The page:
Apple of My Eye. Magnificent Mile Retail goes for record setting price: Daus You Know 12 – 7 – 17

Alec Pacella, CCIM
Managing Partner – NAI Daus in Cleveland, Ohio
@dausyouknow
apacella@naidaus.com

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Splitting the Difference. Evaluating the Feasibility of a Real Estate Development

 

Alec Pacella, CCIM
Managing Partner
NAI Daus in Cleveland, Ohio

@dausyouknow Twitter
apacella@naidaus.com

Last month, it was announced that Amazon is converting the old Randall Park Mall site as a location for one of its massive fulfillment centers. The numbers associated with this facility are staggering. At an anticipated 855,000 square feet, it will be the largest warehouse/distribution development ever in northeast Ohio. The projected employment of 2,000 is more than the entire population of North Randall. And the projected cost of the facility is $177 million. Numbers like this can make a person dizzy – so how does a developer make sense out of it all?

This month, we are going to take a look at two of the most common approaches that are used by developers when evaluating the feasibility of a real estate development.

Before either of these approaches can be used, the developer first needs to determine a figure known as the Total Project Cost. This include hard costs, such as concrete, steel, plumbing and associated labor, as well as soft costs, such as fees, professional services and contingencies. It does not include profit but don’t worry, we will get to that in a few minutes. Once an accurate Total Project Cost is determined, the developer can use either the Cost Mark Up method or the Rent Constant method.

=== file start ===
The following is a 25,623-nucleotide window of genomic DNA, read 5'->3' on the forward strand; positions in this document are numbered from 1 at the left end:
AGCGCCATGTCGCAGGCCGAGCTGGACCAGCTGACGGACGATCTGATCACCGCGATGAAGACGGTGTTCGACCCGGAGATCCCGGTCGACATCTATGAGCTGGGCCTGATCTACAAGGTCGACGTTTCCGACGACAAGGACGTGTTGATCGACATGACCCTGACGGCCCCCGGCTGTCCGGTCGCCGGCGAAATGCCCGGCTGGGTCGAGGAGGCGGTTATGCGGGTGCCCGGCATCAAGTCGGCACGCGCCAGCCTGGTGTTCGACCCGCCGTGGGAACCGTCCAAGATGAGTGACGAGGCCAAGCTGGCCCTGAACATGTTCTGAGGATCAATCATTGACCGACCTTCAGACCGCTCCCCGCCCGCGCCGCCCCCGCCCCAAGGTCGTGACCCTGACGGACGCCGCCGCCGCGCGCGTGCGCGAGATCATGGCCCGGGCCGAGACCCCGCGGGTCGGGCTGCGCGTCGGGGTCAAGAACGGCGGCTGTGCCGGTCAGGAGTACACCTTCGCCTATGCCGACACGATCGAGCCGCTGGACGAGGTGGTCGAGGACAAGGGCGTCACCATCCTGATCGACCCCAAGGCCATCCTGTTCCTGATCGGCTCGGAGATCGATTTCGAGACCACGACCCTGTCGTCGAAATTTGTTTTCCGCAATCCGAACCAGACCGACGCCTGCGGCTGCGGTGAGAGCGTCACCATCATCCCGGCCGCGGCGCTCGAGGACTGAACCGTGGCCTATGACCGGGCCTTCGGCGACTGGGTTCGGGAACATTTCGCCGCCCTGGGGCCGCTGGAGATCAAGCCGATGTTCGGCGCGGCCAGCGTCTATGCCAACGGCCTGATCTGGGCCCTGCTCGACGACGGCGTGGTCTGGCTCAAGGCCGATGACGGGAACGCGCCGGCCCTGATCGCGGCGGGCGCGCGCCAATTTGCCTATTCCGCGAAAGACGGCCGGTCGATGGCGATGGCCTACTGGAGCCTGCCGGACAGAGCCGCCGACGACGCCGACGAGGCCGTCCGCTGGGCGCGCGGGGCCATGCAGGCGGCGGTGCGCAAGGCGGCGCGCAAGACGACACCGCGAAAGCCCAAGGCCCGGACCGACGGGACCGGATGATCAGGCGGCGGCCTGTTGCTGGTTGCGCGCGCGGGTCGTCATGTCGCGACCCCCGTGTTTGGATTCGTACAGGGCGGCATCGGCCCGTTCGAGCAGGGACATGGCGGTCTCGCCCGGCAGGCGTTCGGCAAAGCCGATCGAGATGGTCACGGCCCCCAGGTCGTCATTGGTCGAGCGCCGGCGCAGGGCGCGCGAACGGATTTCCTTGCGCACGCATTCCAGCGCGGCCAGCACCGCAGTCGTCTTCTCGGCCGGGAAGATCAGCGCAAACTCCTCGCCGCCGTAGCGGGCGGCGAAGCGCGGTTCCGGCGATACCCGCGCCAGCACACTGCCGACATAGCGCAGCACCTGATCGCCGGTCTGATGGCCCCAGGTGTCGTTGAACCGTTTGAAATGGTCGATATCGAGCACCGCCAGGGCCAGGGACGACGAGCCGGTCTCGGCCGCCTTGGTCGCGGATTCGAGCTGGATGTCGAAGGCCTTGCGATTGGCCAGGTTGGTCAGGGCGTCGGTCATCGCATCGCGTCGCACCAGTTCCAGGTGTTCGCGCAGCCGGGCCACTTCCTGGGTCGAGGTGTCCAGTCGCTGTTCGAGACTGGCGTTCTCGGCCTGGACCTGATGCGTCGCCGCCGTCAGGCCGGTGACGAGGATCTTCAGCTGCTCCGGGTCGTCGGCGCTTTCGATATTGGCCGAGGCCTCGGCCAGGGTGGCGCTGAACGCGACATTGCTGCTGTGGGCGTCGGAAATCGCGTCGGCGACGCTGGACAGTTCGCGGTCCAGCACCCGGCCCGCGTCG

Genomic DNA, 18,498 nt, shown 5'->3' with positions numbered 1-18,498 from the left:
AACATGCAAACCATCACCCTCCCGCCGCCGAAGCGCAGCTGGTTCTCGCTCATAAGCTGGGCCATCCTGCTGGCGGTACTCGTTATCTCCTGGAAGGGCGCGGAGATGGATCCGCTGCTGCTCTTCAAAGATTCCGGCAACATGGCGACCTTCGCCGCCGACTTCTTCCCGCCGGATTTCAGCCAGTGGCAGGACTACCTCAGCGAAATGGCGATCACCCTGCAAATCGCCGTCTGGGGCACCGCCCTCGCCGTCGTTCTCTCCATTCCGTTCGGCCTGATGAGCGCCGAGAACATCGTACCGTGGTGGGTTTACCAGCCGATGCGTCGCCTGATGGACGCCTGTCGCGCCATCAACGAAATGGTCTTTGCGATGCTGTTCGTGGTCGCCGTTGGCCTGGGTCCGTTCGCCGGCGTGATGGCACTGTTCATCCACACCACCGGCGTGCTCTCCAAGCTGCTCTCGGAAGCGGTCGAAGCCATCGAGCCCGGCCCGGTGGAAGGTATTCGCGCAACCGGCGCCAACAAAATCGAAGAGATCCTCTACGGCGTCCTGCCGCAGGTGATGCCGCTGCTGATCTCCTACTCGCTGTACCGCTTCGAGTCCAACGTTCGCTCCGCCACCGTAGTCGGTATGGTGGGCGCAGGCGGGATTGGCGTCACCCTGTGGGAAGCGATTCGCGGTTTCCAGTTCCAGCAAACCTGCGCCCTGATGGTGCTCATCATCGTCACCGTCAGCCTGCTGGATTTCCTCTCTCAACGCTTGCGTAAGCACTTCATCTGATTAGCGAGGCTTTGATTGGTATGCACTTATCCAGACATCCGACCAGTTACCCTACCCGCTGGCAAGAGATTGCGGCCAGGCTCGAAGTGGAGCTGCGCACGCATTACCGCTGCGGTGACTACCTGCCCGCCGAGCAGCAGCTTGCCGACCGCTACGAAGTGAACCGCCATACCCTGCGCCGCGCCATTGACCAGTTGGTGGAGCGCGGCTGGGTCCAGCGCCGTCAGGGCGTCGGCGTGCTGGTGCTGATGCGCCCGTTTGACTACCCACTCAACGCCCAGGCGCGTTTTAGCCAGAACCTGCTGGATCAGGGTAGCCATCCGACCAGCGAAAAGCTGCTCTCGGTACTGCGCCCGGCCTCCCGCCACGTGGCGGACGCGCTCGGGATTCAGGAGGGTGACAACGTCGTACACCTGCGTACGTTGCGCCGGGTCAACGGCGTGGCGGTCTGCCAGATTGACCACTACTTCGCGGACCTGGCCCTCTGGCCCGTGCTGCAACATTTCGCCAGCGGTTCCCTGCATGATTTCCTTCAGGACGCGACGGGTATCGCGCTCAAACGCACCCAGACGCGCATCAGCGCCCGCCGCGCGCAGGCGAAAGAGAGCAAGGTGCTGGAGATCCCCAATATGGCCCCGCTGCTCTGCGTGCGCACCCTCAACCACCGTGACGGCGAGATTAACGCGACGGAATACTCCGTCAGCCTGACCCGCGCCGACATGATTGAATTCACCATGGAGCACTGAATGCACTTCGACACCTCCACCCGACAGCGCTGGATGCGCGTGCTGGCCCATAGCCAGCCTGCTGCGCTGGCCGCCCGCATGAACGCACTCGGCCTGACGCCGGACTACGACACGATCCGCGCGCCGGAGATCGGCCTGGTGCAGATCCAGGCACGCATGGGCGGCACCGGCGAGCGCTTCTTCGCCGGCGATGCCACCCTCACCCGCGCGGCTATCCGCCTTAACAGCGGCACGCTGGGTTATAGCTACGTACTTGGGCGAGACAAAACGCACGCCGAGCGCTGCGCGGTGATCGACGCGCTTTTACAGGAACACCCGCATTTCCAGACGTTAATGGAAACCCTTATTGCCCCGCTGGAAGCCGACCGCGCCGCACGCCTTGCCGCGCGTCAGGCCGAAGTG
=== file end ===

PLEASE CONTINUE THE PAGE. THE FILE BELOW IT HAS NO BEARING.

The Cost Mark Up method calculates the profit as a percentage of the “all-in cost” and is a series of gross ups. The first step is to multiply the Total Project Cost by the target Mark Up percentage, which indicates the Profit. This Profit is then added to the Total Project Cost, which results in the Net Market Value. And finally, an estimate of Sales Cost, as if the project would be immediately sold when completed, is added to the Net Market Value, which provides the Total Market Value. Click here to read entire article